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Last edited 30 Dec 2020
An electrical system, within the context of a building, is a network of conductors and equipment designed to carry, distribute and convert electrical power safely from the point of delivery or generation to the various loads around the building that consume the electrical energy.
The vast majority of electrical systems used in buildings in the UK operate at 230V single phase alternating current (AC) or 400V 3 phase, at a frequency of 50Hz. These networks are often referred to as low voltage (LV) networks. This system is also referred to as mains electricity.
Larger installations may operate at higher voltages, often with 11kV supplies or feeders at the origin of the installation. These networks are referred to as high voltage (HV) networks.
The conductors that form part of the electrical system are the means by which electricity is transferred from one place to another. Typically, conductors are made from copper, which offers a good balance between electrical conductivity and cost. Aluminium may also be used in some instances. Conductors are typically insulated with PVC or other synthetic insulating materials.
Most conductors are used in the form of electrical cables. These can be run either separately or within containment systems between two points of an electrical system.
Other conductors commonly used in electrical systems in buildings are busbars. These are usually copper or aluminium conductors and run within an insulating and safety enclosure, typically a trunking. These may be used where larger conductors are required, as the busbar trunking is often physically smaller than cables of equivalent current carrying capacity. Such busbar trunking is usually made up of rigid lengths, and may have several tapping points, where supplies may be tapped or branched off.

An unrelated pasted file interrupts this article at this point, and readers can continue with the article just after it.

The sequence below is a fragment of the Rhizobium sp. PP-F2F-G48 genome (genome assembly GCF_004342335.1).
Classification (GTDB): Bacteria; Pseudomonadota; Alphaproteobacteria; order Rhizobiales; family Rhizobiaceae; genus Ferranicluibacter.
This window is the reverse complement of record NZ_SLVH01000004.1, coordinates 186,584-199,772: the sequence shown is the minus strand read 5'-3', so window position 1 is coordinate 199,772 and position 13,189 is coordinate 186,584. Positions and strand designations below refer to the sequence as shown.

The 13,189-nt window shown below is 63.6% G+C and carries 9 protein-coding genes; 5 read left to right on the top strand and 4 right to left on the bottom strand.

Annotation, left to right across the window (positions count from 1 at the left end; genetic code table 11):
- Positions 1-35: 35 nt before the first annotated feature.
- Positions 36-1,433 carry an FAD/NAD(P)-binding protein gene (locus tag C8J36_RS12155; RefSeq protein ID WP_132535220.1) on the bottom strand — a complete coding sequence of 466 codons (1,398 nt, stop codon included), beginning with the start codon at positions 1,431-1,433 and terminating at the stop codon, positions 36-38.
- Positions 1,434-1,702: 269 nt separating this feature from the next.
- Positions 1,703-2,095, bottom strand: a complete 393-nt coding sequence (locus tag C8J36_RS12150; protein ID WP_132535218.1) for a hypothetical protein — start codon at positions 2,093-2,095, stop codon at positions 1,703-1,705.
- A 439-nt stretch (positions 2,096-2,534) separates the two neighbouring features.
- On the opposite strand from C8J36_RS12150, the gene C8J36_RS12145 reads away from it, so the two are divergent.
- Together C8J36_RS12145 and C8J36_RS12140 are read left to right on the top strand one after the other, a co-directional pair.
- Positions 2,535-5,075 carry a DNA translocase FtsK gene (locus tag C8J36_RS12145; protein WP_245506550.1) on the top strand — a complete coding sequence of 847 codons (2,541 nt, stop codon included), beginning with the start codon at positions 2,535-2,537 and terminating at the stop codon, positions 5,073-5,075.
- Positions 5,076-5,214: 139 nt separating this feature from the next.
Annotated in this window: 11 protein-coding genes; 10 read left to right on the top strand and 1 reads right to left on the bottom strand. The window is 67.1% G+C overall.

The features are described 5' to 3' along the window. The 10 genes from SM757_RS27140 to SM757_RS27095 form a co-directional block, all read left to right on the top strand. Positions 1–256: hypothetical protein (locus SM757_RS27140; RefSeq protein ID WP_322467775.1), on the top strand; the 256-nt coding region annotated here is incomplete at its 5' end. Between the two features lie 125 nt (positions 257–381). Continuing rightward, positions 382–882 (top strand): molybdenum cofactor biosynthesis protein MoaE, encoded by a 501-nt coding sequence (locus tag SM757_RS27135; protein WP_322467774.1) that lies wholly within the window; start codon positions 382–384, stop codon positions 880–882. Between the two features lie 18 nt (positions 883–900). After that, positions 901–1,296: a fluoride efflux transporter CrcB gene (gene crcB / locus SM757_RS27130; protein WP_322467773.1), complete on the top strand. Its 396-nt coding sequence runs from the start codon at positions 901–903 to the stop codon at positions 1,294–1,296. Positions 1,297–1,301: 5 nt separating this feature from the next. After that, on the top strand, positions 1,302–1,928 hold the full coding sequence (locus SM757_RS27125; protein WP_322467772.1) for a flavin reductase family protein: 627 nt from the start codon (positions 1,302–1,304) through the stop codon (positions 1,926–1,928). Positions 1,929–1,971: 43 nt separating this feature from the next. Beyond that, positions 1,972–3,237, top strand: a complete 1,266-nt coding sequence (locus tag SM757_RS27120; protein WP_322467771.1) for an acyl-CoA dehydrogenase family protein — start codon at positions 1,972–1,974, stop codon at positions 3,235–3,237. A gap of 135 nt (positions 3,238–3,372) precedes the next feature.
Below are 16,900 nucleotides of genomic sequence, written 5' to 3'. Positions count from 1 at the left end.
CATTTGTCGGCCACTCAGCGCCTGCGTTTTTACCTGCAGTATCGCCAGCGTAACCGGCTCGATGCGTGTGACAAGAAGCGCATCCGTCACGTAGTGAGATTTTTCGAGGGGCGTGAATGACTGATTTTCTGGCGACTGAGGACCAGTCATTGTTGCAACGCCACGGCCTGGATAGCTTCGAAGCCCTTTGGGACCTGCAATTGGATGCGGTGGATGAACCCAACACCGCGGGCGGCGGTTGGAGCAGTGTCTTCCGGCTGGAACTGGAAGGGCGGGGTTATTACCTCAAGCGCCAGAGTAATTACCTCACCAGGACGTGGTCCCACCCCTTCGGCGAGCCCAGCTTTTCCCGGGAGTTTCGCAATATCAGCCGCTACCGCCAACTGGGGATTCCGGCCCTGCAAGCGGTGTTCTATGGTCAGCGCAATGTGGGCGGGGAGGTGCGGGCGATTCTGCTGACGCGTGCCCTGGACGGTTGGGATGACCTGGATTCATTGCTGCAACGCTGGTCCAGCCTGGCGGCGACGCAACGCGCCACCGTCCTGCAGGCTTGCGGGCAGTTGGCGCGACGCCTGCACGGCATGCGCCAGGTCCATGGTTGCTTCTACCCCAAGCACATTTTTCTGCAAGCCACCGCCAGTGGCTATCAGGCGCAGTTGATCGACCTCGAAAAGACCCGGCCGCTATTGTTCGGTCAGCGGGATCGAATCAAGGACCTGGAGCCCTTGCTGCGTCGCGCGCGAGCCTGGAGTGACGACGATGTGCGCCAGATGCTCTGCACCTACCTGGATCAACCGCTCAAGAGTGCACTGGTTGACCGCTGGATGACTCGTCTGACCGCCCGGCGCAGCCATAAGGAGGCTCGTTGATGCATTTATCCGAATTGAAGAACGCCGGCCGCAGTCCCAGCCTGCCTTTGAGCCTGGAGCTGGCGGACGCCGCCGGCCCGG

As well as conductors, an electrical system will also comprise equipment that provides switching and protection capabilities, known as switchgear. Switchgear enables with manual or automated control of current flow.
Manual control relies on human intervention to work smoothly and is typically employed for isolation switching and functional switching.
Automatic switching may be based on protection characteristics for devices that detect excess current flow and act to prevent damage to cabling that may lead to fire and/or electric shock. This is usually achieved through the use of circuit breakers and/or fuses.
Automatic switching may also be handled by control systems, where electrical signalling from other systems is used to control devices known as relays or contactors, which in turn control higher power circuits.
Examples of these include common items such as light fittings (luminaires), motors, electric heating units, as well as power conversion equipment which converts mains electricity to lower voltages to run appliances and electronic equipment. Often such power conversion is done within the appliance or load itself.
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- Electricity bill.
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